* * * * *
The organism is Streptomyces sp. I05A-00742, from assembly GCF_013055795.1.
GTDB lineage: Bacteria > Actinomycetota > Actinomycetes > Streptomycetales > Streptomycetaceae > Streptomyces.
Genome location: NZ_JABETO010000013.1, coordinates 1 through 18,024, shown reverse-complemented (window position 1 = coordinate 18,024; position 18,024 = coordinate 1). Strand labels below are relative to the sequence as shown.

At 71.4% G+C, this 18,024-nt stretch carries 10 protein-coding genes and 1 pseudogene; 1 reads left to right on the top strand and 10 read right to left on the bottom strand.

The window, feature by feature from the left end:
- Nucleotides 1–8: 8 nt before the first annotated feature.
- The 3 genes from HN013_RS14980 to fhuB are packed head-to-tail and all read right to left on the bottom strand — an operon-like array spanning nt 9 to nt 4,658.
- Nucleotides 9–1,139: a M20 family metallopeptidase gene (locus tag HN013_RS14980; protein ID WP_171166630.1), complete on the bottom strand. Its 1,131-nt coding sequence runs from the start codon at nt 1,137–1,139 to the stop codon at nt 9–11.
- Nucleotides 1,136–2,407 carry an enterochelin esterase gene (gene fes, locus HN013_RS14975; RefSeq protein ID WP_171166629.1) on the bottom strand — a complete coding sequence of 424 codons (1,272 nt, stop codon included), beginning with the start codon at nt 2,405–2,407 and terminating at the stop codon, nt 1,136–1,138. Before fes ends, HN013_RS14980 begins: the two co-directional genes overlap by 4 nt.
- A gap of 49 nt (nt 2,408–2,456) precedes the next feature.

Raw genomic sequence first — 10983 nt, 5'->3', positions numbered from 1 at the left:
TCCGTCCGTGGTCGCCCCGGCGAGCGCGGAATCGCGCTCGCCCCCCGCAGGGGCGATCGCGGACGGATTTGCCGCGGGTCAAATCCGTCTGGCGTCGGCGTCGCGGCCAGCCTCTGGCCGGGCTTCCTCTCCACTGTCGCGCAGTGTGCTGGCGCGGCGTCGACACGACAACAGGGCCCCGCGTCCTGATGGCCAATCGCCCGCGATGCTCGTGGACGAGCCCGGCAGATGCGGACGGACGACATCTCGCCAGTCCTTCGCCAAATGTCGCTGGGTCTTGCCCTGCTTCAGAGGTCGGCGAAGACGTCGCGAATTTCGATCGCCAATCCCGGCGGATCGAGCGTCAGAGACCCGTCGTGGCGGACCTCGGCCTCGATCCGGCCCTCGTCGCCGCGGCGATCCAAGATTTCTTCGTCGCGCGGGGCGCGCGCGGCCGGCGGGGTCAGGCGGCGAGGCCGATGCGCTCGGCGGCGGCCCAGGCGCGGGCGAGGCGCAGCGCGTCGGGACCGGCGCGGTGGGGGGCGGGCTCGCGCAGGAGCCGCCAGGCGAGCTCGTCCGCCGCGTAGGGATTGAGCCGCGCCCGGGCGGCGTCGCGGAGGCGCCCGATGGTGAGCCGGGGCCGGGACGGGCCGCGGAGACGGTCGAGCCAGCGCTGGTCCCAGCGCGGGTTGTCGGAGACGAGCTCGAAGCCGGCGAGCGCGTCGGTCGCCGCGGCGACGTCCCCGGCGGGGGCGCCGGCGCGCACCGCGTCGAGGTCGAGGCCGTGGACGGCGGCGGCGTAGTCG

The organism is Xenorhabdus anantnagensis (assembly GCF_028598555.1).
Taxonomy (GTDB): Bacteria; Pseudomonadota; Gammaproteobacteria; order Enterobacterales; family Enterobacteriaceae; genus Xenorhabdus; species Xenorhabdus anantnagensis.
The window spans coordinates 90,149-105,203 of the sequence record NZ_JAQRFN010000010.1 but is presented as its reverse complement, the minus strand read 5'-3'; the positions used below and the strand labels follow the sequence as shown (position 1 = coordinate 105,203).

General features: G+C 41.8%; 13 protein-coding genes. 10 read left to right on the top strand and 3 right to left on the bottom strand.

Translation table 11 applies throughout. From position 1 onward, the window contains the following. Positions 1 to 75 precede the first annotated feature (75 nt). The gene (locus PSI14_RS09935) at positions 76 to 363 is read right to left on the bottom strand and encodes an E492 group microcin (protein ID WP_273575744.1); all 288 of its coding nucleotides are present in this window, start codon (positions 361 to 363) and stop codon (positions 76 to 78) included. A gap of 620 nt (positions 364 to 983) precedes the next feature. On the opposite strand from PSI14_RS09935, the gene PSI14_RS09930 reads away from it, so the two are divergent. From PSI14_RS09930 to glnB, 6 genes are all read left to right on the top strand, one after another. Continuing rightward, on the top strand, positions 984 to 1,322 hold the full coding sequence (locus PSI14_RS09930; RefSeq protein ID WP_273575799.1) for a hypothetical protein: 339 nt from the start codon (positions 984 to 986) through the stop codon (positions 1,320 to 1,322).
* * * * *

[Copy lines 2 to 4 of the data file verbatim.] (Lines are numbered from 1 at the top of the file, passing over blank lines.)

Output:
GTDB lineage: Bacteria > Actinomycetota > Actinomycetes > Streptomycetales > Streptomycetaceae > Streptomyces.
Genome location: NZ_JABETO010000013.1, coordinates 1 through 18,024, shown reverse-complemented (window position 1 = coordinate 18,024; position 18,024 = coordinate 1). Strand labels below are relative to the sequence as shown.

At 71.4% G+C, this 18,024-nt stretch carries 10 protein-coding genes and 1 pseudogene; 1 reads left to right on the top strand and 10 read right to left on the bottom strand.